Published on October 28, 2022 Updated on November 4, 2022
Are you the type of person that likes to watch a horror movie on your own, enjoying the feeling of fear that tugs at your gut? Did you spend your childhood telling ghost stories or daring your friends to knock at the door of the local “haunted” house? If you did, you’re most certainly not alone.
Fear is an emotion as old as humankind itself. Hence, the reason why scary stories are so embedded in our history. They were, in many ways, used to ward us away from the threats we may have encountered if left to our own devices. Werewolves, vampires, creatures from the deep – all great examples of how we were taught to rely on our instincts in the face of potential danger. But the horror genre has taken a turn in recent years and instead reflects the more internal fears that many of us encounter on a day-to-day basis.
The fears of being rejected and abandoned are ones that seem to tap into the universal zeitgeist. More so than any creature or monster that can plague our dreams, these fears often feel too uncomfortably close to home. They tap into our deepest, darkest nightmares and shake us to our cores. Some of us may be more prone to these fears than others – especially those of us with insecure attachment styles.
To help you understand how your attachment style may influence your fears, as well as how you respond to them, this article covers:
Some of us enjoy being scared – because, in the aftermath of a non-life-threatening situation, we’re often flooded with feelings of pleasure. Fear gives us a rush of hormones, priming us for danger. So, in a way, we experience kind of a high.
This response was passed down in our genes from our ancestors – because, ultimately, fear is vital for our survival. This automatic response allows us to respond appropriately to situations that may be dangerous for us. Essentially, it’s an adverse urge to get out of a threatening circumstance.
When we encounter such a threat, two pathways in our brains are activated. The first response is incredibly fast, as it calls for immediate action in response to the threat. This initial reaction is the transmission of information from the sensory thalamus to the amygdala – the small bunch of neurons in our brains that control our fear responses. This stage allows us to react immediately to an imminent risk to our safety.
The second stage of our fear response is more contingent on the situation that triggered it. In this stage, information is passed from the thalamus to the cortex – the area of the brain concerned with reasoning, consciousness, and memory. During this phase, we experience enhanced attentiveness to our environment and make a reasoned decision regarding whether or not we are in immediate danger. Ultimately, this stage drives our behavioral response and allows us to determine whether we fight, flee, or freeze in the face of a threat.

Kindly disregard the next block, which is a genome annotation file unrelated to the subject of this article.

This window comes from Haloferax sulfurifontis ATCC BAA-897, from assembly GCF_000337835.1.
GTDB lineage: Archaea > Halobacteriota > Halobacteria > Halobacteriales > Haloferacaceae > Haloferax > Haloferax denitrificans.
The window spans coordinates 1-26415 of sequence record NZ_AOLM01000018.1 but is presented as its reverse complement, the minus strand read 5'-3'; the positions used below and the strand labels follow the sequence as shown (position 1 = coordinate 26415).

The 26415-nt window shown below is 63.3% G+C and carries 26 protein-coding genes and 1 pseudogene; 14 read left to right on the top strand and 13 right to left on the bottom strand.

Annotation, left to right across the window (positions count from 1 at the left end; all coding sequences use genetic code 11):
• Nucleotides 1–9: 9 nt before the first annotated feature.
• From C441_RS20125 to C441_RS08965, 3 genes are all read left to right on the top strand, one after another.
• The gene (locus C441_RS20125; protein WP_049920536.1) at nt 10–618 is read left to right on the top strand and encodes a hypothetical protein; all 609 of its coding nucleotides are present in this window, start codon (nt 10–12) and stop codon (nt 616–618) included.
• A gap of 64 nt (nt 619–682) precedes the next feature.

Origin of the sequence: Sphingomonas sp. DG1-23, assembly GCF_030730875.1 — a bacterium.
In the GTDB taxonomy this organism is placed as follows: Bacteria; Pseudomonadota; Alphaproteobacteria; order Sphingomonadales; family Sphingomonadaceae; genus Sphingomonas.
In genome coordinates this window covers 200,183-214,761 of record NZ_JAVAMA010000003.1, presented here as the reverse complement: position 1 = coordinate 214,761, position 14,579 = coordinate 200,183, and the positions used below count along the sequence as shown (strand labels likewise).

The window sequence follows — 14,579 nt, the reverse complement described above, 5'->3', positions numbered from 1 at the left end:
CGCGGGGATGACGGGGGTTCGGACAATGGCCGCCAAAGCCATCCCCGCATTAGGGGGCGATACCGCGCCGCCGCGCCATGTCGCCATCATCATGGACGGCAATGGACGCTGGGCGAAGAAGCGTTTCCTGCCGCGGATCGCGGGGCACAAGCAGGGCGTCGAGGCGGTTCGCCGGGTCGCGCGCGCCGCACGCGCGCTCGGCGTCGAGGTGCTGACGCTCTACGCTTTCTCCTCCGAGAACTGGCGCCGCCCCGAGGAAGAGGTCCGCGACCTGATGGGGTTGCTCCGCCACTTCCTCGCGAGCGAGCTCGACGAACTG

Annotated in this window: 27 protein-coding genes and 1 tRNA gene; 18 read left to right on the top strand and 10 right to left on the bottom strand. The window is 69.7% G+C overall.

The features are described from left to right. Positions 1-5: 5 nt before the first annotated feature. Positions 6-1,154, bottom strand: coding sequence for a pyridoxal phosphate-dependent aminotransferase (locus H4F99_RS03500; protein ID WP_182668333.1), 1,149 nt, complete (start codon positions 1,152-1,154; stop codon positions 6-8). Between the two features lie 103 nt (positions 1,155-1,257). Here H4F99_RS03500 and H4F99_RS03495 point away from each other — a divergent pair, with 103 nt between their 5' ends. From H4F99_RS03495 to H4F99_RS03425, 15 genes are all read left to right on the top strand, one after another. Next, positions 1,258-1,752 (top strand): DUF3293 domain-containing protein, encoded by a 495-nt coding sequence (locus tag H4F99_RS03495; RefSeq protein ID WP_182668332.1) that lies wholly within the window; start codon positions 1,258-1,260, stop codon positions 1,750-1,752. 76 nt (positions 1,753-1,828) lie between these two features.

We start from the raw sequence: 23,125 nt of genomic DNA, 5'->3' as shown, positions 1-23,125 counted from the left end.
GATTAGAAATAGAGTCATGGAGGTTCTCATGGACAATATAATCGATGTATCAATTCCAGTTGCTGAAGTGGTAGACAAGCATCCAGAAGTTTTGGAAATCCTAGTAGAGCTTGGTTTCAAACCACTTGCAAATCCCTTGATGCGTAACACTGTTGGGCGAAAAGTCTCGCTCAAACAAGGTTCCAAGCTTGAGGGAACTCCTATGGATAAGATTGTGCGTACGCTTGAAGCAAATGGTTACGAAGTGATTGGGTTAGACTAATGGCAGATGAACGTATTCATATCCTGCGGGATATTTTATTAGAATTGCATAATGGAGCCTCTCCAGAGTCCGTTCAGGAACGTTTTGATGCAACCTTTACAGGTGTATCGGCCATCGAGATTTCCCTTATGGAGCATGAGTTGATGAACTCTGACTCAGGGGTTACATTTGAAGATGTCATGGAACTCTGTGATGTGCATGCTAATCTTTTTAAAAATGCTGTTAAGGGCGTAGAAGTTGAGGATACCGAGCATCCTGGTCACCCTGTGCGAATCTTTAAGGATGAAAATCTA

As we discussed – it’s not just masked killers, rollercoasters, and haunted houses that trigger our fear responses. According to attachment theory, the attachment style we develop as children also influences what we perceive to be fearful situations – and how we respond to them. The fight, flight and freeze responses may be biologically wired-in to help us navigate and survive difficult terrains and stimuli – but they also get in the way of how we lead our relationships at times.
Think of it this way; when your fear is triggered by a relational issue, such as a fight with your partner or someone wishing to get too emotionally attached to you – do you choose to push (fight) for closeness, or do you run from the situation (flee)?
The fight and flight responses can become hardwired reactions to our environment based on trauma that we experienced at an early age. Essentially, these responses may be influenced by our early beliefs about how relationships work, and we may use them as a form of “defense” against further trauma or fear.
Bear in mind – humans are, by nature, incredibly complex. How we react to potentially fearful situations will ultimately be impacted by a variety of motivational factors and life experiences. Furthermore, attachment is a spectrum, so our attachment styles may be transient across our lifespans and circumstances.
*note – disorganized attachers tend to vacillate between the anxious and avoidant dimensions of attachment depending on their circumstances. Use this knowledge to determine your fear responses in relationships from the following information.*
People high on attachment anxiety’s needs were likely treated inconsistently in their formative years. Therefore, as adults, they are likely to show increased behavioral, physiological, and emotional responses to even mildly stressful situations.
Anxious attachers also tend to lack a sense of permanence in their situation. They also feel a sense of helplessness when faced with stress. Due to these feelings of powerlessness, anxious attachers engage their “fight” response when their attachment traits are triggered by stress. In that case, they vigilantly search for reassurance and support – especially in their relationships. So, how does this pattern of behavior play out during a pandemic?